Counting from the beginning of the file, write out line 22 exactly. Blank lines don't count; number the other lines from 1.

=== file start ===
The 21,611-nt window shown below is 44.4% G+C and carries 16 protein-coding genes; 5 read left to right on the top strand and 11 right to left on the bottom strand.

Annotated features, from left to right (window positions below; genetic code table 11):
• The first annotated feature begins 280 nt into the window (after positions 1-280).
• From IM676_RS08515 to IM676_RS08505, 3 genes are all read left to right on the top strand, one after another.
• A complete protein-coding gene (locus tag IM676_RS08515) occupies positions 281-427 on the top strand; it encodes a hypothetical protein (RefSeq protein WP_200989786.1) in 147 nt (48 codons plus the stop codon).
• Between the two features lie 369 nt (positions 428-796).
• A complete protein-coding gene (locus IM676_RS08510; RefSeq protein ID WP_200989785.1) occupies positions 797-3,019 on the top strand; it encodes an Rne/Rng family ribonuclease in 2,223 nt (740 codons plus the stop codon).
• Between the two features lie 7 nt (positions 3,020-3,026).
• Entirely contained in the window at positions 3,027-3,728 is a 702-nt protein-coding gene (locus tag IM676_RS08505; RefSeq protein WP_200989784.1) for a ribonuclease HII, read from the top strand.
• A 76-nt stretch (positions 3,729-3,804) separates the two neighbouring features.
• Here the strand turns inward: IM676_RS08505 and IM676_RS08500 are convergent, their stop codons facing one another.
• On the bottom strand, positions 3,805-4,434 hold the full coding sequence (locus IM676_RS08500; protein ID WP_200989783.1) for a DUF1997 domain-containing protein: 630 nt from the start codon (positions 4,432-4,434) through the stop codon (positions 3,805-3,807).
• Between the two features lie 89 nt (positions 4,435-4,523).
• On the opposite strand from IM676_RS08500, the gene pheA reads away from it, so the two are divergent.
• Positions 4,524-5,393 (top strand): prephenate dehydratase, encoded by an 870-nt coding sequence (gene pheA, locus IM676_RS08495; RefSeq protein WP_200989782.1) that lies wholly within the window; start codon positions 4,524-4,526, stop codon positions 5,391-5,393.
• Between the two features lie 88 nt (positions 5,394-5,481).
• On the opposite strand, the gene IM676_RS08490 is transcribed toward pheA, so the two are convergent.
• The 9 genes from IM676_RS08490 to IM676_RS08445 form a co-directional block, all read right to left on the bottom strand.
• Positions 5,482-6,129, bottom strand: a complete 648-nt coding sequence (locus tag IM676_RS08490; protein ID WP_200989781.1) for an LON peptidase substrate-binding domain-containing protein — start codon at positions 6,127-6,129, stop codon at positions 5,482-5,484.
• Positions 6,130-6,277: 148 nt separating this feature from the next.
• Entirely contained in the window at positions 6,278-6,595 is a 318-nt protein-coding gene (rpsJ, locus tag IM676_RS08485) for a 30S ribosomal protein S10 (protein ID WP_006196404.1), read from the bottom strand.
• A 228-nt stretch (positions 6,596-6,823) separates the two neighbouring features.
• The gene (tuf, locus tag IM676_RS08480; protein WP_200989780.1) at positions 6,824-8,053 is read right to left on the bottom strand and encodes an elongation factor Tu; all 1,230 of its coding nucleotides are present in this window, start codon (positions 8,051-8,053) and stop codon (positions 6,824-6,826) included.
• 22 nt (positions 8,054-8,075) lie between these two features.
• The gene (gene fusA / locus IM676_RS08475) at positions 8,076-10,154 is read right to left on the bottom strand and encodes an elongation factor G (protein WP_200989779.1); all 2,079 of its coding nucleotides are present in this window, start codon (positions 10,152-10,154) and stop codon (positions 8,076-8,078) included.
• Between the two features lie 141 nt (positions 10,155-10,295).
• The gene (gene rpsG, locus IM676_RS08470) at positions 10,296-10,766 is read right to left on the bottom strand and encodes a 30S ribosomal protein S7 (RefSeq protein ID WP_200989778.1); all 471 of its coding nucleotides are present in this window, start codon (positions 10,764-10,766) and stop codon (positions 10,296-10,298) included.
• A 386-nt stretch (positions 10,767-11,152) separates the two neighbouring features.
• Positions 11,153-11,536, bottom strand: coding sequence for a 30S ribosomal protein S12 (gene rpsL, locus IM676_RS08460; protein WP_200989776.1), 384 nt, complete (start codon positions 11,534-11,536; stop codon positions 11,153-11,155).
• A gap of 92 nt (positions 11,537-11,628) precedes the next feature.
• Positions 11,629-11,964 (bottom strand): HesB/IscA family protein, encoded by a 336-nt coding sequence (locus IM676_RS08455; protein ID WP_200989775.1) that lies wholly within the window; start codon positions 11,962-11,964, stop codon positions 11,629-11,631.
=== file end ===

• A 228-nt stretch (positions 6,596-6,823) separates the two neighbouring features.